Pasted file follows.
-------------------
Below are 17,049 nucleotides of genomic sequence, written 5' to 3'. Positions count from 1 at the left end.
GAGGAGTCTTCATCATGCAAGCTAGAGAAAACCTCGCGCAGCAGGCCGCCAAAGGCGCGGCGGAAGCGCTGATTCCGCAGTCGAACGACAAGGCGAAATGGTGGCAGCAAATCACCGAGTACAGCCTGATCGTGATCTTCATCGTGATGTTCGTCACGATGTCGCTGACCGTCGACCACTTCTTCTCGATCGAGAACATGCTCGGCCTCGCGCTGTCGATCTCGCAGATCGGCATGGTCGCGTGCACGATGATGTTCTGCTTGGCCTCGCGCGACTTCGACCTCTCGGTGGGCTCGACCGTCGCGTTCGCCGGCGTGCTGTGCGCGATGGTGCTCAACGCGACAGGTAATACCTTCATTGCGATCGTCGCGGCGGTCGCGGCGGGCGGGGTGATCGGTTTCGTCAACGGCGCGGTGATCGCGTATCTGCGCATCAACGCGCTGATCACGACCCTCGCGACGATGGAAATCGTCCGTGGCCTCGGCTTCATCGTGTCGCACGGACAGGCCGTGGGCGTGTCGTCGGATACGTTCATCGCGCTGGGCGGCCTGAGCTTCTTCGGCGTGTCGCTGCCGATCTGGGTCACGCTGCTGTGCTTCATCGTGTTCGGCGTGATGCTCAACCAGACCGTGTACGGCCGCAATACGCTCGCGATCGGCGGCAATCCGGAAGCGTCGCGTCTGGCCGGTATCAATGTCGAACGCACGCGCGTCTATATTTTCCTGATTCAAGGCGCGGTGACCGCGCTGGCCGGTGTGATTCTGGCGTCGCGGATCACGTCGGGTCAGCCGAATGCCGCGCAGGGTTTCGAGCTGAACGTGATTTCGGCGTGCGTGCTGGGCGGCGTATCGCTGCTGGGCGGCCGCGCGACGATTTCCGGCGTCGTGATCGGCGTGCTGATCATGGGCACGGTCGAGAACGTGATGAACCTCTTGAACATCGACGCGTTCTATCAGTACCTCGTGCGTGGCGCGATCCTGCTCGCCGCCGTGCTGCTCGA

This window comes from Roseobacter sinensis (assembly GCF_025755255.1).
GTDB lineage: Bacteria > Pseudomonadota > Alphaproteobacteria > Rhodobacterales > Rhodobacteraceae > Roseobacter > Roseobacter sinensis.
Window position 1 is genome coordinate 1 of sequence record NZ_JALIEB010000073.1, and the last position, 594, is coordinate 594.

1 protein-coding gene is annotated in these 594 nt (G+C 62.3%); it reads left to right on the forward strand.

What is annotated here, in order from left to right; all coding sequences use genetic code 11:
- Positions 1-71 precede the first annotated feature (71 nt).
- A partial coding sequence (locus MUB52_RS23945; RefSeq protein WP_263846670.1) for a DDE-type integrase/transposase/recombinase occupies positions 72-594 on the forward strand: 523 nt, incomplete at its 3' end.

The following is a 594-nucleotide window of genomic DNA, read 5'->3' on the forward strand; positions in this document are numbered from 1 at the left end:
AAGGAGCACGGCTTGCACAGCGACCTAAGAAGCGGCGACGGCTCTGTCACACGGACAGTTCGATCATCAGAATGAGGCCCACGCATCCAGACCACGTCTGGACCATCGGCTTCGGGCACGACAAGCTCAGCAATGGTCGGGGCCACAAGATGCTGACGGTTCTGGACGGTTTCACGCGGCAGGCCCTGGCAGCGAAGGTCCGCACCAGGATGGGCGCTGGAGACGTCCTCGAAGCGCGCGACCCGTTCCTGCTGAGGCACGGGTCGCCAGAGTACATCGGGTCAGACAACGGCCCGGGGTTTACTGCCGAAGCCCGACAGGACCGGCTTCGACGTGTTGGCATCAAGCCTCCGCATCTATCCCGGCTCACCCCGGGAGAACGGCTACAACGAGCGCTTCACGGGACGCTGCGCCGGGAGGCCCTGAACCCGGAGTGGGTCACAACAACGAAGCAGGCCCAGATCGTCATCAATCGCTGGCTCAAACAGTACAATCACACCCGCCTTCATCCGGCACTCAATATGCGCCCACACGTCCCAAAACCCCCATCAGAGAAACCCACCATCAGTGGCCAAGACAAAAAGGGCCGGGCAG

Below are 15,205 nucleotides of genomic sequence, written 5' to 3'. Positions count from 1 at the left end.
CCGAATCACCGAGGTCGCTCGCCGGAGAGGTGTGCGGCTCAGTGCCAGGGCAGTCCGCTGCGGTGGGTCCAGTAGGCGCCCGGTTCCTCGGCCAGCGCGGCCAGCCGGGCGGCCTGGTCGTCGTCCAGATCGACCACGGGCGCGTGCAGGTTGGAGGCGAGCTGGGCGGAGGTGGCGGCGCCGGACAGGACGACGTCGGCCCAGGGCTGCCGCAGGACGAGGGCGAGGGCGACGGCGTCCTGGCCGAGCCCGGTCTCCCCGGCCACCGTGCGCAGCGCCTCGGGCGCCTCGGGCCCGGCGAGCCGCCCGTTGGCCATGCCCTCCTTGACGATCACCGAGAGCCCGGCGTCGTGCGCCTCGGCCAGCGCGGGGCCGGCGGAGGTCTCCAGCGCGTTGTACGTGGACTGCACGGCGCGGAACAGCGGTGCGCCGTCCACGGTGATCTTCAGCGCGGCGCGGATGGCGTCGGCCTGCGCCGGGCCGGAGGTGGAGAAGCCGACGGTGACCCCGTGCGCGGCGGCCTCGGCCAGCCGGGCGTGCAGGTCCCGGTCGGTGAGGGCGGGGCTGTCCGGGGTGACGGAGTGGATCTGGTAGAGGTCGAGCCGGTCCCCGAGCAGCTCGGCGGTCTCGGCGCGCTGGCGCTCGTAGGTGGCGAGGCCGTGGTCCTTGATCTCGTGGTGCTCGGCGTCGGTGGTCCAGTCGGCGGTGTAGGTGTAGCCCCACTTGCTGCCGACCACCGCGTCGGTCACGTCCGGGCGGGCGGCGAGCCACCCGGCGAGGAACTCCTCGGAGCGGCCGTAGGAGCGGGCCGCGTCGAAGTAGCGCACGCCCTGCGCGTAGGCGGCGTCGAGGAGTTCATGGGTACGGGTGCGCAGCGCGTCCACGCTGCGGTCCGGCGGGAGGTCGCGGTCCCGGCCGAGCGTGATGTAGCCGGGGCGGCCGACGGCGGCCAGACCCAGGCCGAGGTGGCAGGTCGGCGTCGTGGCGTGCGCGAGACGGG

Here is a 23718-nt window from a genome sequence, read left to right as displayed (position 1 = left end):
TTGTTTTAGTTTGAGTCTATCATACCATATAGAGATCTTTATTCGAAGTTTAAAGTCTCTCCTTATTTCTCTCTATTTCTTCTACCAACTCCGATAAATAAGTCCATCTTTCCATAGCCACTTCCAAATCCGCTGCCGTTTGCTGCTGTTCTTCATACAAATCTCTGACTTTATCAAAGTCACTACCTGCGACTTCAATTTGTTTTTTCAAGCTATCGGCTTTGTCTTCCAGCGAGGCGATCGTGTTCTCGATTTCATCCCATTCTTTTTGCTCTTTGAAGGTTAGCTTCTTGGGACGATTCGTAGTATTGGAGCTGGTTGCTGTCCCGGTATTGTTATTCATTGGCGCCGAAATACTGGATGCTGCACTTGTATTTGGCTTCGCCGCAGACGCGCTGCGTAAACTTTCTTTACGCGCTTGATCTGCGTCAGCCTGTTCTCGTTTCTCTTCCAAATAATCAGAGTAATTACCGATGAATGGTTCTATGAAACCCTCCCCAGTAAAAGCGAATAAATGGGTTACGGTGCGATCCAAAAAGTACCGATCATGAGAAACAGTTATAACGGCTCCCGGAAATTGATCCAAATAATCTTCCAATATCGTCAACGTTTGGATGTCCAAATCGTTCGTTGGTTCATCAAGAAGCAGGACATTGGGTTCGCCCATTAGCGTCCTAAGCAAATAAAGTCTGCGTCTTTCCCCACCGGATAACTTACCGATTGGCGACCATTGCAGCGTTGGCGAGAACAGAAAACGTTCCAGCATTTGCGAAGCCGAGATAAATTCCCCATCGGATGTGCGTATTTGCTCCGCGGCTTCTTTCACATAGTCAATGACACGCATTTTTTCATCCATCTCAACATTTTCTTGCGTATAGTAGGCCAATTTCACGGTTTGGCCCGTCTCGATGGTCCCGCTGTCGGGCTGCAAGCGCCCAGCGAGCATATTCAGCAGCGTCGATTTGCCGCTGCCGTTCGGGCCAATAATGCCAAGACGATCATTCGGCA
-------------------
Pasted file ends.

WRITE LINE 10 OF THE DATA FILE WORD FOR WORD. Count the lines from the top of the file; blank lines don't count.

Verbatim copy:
The following is a 594-nucleotide window of genomic DNA, read 5'->3' on the forward strand; positions in this document are numbered from 1 at the left end: